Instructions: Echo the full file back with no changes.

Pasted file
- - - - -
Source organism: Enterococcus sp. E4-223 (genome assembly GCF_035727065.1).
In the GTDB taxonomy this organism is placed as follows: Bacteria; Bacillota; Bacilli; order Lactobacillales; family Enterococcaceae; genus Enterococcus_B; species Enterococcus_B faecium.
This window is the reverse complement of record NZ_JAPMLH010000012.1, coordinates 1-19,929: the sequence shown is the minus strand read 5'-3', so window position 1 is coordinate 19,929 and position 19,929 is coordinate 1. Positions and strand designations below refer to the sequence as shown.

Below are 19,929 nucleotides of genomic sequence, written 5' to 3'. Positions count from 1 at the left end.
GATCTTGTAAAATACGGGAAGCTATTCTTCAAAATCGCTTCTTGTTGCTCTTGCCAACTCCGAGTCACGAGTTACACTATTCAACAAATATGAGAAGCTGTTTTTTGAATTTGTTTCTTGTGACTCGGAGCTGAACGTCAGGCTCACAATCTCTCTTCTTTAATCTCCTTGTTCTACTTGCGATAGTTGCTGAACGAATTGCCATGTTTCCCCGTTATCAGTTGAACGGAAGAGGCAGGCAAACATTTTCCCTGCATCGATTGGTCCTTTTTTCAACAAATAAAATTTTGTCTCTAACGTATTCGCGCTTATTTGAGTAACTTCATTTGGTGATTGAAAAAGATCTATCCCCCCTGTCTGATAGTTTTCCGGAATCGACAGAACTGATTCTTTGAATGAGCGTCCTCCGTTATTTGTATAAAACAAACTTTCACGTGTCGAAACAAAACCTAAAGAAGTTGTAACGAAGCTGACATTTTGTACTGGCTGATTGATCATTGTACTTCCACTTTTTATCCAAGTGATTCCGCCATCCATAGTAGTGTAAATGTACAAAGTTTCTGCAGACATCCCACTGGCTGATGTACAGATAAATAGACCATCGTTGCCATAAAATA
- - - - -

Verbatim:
Source organism: Enterococcus sp. E4-223 (genome assembly GCF_035727065.1).
In the GTDB taxonomy this organism is placed as follows: Bacteria; Bacillota; Bacilli; order Lactobacillales; family Enterococcaceae; genus Enterococcus_B; species Enterococcus_B faecium.
This window is the reverse complement of record NZ_JAPMLH010000012.1, coordinates 1-19,929: the sequence shown is the minus strand read 5'-3', so window position 1 is coordinate 19,929 and position 19,929 is coordinate 1. Positions and strand designations below refer to the sequence as shown.

Below are 19,929 nucleotides of genomic sequence, written 5' to 3'. Positions count from 1 at the left end.
GATCTTGTAAAATACGGGAAGCTATTCTTCAAAATCGCTTCTTGTTGCTCTTGCCAACTCCGAGTCACGAGTTACACTATTCAACAAATATGAGAAGCTGTTTTTTGAATTTGTTTCTTGTGACTCGGAGCTGAACGTCAGGCTCACAATCTCTCTTCTTTAATCTCCTTGTTCTACTTGCGATAGTTGCTGAACGAATTGCCATGTTTCCCCGTTATCAGTTGAACGGAAGAGGCAGGCAAACATTTTCCCTGCATCGATTGGTCCTTTTTTCAACAAATAAAATTTTGTCTCTAACGTATTCGCGCTTATTTGAGTAACTTCATTTGGTGATTGAAAAAGATCTATCCCCCCTGTCTGATAGTTTTCCGGAATCGACAGAACTGATTCTTTGAATGAGCGTCCTCCGTTATTTGTATAAAACAAACTTTCACGTGTCGAAACAAAACCTAAAGAAGTTGTAACGAAGCTGACATTTTGTACTGGCTGATTGATCATTGTACTTCCACTTTTTATCCAAGTGATTCCGCCATCCATAGTAGTGTAAATGTACAAAGTTTCTGCAGACATCCCACTGGCTGATGTACAGATAAATAGACCATCGTTGCCATAAAATA